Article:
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Exchange rate shocks and inflation comovement in the euro area

Author

Listed:
  • Danilo Leiva-Leon

    () (Banco de España)

  • Eva Ortega

    () (Banco de España)

  • Jaime Martínez-Martín

    () (European Central Bank)

Abstract

This paper decomposes the time-varying effect of exogenous exchange rate shocks on euro area countries inflation into country-specific (idiosyncratic) and region-wide (common) components. To do so, we propose a flexible empirical framework that is based on dynamic factor models subject to drifting parameters and exogenous information. We show that exogenous shocks to the euro/USD account for over 50% of the nominal euro/USD exchange rate fluctuations in more than 1/3 of the quarters over the past six years – especially in turning points periods. Our main results indicate that headline inflation in euro area countries, and in particular its energy-related component, has significantly become more affected by these exogenous exchange rate shocks since the early 2010s, in particular, for the largest economies of the region. While such increasing sensitivity relies solely on a sustained surge in the degree of comovement for headline inflation, it is also based on a higher region-wide effect of the shocks for the case of energy inflation. Instead, purely exogenous exchange rate shocks do not seem to have a significant effect on the core component of headline inflation, which also displays a lower degree of comovement across euro area countries.

Suggested Citation

  • Danilo Leiva-Leon & Eva Ortega & Jaime Martínez-Martín, 2019. "Exchange rate shocks and inflation comovement in the euro area," Working Papers 1934, Banco de España;Working Papers Homepage.
  • Handle: RePEc:bde:wpaper:1934
    as

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    File URL: https://www.bde.es/f/webbde/SES/Secciones/Publicaciones/PublicacionesSeriadas/DocumentosTrabajo/19/Fich/dt1934e.pdf
    File Function: First version, October 2019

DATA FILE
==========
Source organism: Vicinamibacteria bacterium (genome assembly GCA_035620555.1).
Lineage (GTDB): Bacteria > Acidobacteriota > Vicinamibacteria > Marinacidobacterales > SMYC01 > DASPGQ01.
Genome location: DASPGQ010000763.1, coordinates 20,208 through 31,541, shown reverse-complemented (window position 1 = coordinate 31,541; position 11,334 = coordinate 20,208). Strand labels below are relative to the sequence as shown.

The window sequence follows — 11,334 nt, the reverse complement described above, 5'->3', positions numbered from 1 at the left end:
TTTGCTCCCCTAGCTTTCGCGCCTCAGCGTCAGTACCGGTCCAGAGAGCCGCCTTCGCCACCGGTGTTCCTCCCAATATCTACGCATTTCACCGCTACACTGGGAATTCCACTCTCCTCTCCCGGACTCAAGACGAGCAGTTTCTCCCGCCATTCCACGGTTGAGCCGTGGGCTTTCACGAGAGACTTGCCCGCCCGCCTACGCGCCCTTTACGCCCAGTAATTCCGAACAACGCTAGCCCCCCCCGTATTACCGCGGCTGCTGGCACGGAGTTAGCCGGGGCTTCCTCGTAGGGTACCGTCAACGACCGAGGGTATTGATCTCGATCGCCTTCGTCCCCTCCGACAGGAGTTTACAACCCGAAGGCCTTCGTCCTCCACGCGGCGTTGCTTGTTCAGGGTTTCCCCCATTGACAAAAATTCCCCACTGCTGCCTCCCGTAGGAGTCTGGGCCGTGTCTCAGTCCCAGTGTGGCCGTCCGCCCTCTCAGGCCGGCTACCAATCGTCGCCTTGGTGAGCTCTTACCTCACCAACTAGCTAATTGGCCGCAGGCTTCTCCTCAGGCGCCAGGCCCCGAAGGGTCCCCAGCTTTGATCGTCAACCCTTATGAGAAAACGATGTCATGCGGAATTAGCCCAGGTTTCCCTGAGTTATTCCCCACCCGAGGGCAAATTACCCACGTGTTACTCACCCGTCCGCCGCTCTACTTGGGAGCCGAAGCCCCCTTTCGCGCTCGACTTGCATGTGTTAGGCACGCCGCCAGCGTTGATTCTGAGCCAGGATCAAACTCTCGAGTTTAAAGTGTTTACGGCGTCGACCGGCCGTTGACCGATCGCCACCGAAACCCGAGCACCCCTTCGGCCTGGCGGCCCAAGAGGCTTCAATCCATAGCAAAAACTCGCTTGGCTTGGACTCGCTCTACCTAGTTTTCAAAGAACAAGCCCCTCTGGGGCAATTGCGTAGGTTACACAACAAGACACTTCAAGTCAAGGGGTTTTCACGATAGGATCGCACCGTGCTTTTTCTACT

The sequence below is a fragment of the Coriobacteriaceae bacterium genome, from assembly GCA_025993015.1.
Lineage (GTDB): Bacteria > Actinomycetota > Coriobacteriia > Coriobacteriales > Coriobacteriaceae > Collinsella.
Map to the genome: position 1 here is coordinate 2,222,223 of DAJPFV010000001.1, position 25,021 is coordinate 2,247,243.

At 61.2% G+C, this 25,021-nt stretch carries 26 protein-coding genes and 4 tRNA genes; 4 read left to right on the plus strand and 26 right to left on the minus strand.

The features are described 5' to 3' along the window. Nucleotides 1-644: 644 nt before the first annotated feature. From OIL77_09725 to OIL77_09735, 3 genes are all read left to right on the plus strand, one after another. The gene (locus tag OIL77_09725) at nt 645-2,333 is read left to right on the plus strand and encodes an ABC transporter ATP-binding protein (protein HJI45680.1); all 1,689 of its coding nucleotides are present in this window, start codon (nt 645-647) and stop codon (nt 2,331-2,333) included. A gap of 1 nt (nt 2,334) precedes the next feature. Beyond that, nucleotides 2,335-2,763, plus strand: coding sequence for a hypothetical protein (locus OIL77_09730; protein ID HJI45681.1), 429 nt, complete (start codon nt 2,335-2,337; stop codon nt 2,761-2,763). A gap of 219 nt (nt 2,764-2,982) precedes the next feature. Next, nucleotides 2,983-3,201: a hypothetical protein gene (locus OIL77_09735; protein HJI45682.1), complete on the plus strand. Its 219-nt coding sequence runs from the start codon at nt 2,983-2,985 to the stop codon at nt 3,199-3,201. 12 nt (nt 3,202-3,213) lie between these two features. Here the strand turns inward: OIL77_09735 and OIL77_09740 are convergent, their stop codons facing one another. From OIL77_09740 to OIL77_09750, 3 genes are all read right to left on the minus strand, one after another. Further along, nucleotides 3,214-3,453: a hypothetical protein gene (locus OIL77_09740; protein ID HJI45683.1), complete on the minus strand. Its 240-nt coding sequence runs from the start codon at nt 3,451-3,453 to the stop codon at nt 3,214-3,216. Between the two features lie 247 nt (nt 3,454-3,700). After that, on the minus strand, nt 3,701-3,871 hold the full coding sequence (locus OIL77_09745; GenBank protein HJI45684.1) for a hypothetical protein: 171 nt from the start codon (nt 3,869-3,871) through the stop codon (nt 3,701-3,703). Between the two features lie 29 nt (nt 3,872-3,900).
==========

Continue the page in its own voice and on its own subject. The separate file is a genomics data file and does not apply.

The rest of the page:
Download Restriction: no

    References listed on IDEAS

    as
    1. Lian An & Jian Wang, 2012. "Exchange Rate Pass-Through: Evidence Based on Vector Autoregression with Sign Restrictions," Open Economies Review, Springer, vol. 23(2), pages 359-380, April.
    2. Andrew Mountford, 2005. "Leaning into the Wind: A Structural VAR Investigation of UK Monetary Policy," Oxford Bulletin of Economics and Statistics, Department of Economics, University of Oxford, vol. 67(5), pages 597-621, October.
    3. Mary Amiti & Oleg Itskhoki & Jozef Konings, 2016. "International Shocks and Domestic Prices: How Large Are Strategic Complementarities?," NBER Working Papers 22119, National Bureau of Economic Research, Inc.
    4. Shambaugh, Jay, 2008. "A new look at pass-through," Journal of International Money and Finance, Elsevier, vol. 27(4), pages 560-591, June.
    5. Michael B. Devereux & Ben Tomlin & Wei Dong, 2015. "Exchange Rate Pass-Through, Currency of Invoicing and Market Share," NBER Working Papers 21413, National Bureau of Economic Research, Inc.
    Full references (including those not matched with items on IDEAS)

    More about this item

    Keywords

    exchange rate; inflation; factor model; structural VAR model;

    JEL classification:

    • E31 - Macroeconomics and Monetary Economics - - Prices, Business Fluctuations, and Cycles - - - Price Level; Inflation; Deflation
    • F3 - International Economics - - International Finance
    • F41 - International Economics - - Macroeconomic Aspects of International Trade and Finance - - - Open Economy Macroeconomics

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